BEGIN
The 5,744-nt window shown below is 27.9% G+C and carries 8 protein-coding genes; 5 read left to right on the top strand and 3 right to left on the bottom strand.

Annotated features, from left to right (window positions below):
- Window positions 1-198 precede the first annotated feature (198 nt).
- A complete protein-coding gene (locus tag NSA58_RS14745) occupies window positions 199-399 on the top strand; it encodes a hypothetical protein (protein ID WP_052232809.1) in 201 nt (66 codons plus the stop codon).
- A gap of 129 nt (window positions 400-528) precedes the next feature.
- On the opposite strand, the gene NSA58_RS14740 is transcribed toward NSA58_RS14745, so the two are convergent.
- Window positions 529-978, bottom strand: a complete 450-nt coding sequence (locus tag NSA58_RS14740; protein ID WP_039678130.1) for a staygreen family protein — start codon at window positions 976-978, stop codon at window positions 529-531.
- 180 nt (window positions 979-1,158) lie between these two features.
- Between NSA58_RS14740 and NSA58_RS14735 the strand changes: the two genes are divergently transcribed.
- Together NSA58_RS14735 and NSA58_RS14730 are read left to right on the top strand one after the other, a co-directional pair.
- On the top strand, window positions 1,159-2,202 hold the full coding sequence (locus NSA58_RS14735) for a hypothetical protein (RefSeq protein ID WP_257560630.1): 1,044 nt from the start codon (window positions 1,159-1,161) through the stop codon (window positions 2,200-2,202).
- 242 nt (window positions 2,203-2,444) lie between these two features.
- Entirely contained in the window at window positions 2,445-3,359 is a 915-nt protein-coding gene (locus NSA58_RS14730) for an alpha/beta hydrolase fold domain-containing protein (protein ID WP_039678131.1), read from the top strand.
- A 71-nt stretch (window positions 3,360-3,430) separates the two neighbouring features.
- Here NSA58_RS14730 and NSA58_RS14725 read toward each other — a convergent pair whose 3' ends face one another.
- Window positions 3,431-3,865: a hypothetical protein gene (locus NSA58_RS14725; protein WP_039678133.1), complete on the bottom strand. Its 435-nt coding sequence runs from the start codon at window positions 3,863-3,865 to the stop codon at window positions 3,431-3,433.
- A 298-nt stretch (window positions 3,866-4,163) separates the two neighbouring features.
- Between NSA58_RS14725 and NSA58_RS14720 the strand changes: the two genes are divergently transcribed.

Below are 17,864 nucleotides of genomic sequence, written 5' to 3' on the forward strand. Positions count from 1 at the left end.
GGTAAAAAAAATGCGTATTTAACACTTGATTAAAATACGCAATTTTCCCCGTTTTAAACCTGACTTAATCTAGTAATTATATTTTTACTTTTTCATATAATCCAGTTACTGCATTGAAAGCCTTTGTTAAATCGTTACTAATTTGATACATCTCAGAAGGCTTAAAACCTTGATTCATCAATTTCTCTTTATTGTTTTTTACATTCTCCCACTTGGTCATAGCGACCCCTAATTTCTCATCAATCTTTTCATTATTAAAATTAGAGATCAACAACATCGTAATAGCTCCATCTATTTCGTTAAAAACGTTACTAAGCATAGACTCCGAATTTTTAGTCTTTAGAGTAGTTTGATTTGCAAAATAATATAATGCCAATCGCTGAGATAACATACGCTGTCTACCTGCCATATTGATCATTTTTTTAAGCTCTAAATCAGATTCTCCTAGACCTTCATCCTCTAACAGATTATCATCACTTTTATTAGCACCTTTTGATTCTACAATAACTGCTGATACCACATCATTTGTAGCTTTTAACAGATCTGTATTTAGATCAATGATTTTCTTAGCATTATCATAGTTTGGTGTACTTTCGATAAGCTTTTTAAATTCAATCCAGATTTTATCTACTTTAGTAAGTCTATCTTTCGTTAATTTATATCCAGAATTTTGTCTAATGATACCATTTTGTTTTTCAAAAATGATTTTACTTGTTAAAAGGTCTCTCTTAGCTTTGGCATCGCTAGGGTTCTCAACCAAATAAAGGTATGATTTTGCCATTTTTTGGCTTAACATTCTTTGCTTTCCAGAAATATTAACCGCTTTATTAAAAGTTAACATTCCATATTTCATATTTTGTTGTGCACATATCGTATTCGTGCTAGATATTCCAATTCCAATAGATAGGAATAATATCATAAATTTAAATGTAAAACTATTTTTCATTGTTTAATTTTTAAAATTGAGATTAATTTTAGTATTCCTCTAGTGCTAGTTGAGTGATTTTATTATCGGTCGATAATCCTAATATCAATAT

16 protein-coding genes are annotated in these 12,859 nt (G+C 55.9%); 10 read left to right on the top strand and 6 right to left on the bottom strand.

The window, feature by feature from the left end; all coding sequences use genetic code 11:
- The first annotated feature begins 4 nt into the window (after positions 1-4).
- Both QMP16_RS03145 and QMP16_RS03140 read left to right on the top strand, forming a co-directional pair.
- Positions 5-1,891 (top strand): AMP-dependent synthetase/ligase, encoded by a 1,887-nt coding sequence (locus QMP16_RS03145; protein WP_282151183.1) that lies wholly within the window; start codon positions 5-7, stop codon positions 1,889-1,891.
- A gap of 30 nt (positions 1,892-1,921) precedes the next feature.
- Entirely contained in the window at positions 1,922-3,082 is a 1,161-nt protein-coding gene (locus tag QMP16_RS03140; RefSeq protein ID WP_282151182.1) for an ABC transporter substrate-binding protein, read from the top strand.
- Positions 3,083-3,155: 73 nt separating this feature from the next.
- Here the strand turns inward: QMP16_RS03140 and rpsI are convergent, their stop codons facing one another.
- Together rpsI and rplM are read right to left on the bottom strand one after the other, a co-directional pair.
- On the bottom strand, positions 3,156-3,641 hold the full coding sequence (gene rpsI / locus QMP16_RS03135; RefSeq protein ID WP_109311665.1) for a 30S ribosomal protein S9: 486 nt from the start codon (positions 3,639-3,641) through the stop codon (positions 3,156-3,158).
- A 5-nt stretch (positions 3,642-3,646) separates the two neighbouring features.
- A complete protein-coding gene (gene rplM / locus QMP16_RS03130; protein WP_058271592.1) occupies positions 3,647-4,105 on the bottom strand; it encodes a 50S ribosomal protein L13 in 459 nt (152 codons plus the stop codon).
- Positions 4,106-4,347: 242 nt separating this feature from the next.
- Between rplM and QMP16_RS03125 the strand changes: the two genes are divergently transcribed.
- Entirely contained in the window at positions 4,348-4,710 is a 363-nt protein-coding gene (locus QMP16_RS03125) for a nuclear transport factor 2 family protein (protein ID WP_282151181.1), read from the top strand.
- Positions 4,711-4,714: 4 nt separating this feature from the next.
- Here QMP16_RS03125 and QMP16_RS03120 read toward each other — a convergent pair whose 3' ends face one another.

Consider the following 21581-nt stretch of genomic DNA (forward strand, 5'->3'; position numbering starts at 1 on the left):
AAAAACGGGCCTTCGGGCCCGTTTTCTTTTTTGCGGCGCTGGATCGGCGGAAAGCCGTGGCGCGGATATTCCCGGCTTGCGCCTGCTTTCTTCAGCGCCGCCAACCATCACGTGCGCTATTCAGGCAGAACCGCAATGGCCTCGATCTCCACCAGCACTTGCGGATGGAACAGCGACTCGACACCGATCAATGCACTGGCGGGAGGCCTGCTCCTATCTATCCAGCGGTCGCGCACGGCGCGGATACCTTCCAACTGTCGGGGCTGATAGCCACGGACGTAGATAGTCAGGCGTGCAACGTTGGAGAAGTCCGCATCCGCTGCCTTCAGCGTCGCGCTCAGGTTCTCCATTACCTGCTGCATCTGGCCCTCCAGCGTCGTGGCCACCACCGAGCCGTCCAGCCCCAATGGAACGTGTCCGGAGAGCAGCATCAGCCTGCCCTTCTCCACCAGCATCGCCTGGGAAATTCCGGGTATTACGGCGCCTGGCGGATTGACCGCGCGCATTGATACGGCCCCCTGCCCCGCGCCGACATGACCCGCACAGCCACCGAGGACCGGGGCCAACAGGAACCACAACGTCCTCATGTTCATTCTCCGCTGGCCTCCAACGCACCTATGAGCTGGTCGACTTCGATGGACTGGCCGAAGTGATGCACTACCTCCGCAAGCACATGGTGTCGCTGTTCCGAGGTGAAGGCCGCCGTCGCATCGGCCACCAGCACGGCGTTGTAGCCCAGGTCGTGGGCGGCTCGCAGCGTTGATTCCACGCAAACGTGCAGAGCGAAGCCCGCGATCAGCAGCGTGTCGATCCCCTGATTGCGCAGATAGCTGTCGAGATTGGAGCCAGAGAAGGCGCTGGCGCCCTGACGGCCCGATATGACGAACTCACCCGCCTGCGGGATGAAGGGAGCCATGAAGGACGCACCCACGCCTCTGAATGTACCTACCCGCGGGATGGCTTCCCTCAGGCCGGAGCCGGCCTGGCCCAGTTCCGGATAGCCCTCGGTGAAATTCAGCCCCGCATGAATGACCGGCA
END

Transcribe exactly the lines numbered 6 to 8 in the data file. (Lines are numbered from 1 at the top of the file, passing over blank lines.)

- On the opposite strand, the gene NSA58_RS14740 is transcribed toward NSA58_RS14745, so the two are convergent.
- Window positions 529-978, bottom strand: a complete 450-nt coding sequence (locus tag NSA58_RS14740; protein ID WP_039678130.1) for a staygreen family protein — start codon at window positions 976-978, stop codon at window positions 529-531.
- 180 nt (window positions 979-1,158) lie between these two features.